Massage - Fascia Work

Massage - Fascia Work

Fascia are components located between the skin and the underlying muscle. Inflammation and injury to the fascia can often be eased with simple massage therapy.

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Among the many health benefits of massage is one that will surprise many: the ability to manipulate fascia.

Fascia is a layer of fibrous tissue located between the skin and the underlying muscle.  It's here that inflammation and injuries can produce damage that can be encouraged to heal by a good massage.

The fascia form a system of connective tissue that covers muscles, organs and skeletal components throughout the body. As such, bodywork on one area often has effects that are transmitted to other parts of the body. Working on the fascia has effects not only laterally, however, but down as well. Since they cover the muscles, pressing on the fascia sends out physical messages both down at the affected spot and out to the rest of the body simultaneously.

To better picture this, imagine a sheet drawn tightly over a bed.  That sheet (the fascia) covers the mattress (the muscle tissue).  When you press down at one point with a finger, you don't just create an indentation the size and shape of your finger that goes straight down. It tends to create a shape resembling an upside-down tent.

That's the result of the sheet being flexible, but attached all around the rim under the mattress, particularly at the four corners where the tension is greatest.

A similar effect occurs with fascia.

Since it is a web that runs throughout the system, pressing it affects those areas to a greater or lesser degree.

Using the knuckles or elbows, moderate pressure is applied to the fascia, through the skin. Moving slowly, using a technique called direct myofascial release, the massage therapist works through the layers, finally reaching the deep tissue.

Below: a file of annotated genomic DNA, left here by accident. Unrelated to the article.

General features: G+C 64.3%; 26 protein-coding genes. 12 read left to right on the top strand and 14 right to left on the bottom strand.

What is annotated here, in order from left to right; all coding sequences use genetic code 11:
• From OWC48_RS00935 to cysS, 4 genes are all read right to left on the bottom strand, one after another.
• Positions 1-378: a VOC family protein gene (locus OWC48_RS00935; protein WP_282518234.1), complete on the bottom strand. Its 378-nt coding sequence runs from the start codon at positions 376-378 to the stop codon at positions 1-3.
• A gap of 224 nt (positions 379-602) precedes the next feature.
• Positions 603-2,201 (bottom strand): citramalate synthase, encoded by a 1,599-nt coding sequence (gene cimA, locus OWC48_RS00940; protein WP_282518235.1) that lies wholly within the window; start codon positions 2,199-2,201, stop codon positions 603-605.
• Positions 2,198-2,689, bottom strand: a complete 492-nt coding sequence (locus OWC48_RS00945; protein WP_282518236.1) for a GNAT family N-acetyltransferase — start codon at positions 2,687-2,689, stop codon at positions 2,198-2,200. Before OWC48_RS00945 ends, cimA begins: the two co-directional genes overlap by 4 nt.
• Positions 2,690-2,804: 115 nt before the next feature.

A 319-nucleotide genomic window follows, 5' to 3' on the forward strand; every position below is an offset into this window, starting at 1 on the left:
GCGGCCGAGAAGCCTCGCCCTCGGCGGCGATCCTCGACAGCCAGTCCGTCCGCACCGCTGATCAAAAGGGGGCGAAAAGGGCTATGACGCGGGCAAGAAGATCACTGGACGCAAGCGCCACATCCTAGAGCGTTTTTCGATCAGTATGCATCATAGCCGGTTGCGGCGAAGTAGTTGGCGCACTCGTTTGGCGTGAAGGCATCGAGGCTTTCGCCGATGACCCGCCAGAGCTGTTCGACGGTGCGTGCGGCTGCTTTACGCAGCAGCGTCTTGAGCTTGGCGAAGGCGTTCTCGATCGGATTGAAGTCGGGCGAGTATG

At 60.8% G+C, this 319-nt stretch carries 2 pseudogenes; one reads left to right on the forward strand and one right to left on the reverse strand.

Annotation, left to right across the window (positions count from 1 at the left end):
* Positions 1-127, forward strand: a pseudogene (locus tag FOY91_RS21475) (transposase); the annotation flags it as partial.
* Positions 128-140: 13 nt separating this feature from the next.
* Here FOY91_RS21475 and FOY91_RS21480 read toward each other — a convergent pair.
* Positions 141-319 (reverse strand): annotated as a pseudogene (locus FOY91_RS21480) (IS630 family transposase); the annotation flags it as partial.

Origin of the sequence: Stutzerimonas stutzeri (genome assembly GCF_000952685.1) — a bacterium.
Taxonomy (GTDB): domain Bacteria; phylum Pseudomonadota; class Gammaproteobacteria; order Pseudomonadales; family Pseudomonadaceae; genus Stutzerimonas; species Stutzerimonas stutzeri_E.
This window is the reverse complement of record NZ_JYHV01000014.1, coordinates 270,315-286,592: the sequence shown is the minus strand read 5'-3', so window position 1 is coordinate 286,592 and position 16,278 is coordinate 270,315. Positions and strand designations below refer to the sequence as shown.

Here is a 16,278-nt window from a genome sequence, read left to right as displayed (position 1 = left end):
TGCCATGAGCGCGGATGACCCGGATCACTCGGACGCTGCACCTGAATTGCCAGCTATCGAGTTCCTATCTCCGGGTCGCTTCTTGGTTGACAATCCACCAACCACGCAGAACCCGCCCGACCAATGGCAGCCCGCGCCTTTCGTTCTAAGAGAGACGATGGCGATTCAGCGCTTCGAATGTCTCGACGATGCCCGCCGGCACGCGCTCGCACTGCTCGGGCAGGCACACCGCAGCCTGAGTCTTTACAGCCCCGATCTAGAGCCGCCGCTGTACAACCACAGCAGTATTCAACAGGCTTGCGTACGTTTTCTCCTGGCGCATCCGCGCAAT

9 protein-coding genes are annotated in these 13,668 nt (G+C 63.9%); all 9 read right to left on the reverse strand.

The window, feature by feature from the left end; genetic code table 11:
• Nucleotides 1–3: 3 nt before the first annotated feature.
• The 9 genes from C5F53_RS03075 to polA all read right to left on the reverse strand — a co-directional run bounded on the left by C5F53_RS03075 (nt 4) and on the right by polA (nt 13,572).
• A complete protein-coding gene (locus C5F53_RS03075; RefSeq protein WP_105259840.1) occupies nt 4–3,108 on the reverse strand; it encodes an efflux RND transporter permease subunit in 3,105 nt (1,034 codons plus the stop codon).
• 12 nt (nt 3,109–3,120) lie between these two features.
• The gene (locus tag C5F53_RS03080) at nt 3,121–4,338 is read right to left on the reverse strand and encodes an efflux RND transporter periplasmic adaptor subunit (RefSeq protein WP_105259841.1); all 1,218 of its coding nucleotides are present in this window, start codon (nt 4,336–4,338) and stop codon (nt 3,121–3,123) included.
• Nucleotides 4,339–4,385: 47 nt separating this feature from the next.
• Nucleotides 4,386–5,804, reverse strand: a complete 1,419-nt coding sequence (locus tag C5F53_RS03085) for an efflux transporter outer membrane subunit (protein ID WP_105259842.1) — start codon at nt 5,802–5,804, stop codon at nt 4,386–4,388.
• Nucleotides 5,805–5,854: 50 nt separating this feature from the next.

One popular variation is the so-called "Rolfing" technique, developed by Dr. Ida Rolf in the 1950s.

Placing a line of tension that takes up the slack in tissue, the fascia are moved across the surface.  It's important here to seek client feedback since the technique can be painful if improperly carried out, or if the recipient has injuries or sensitivities.

Employing indirect fascia release can alleviate some of this concern.

The pressure is less, a larger surface area (such as the heel of the palm) is used and more time is allowed for the fascia to react. One result is more heat created within the tissue, which helps stimulate blood flow. That improved circulation brings fresh blood to the tissues and carries away toxins.

Whenever muscles are manipulated in massage, the fascia are always involved, since they cover the entire area.  Keeping sustained pressure over time is key to utilizing the technique safely and effectively.

Both direct and indirect fascia release grow out of the world of physical therapy. As such, it requires some training and practice in order to use properly.  A client's health is always uppermost and, like physicians, massage therapists need to adopt and adapt a portion of the Hippocratic oath. "First, do no harm."


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Fascia Massage
Page Updated 2:17 PM Saturday 3/23/2013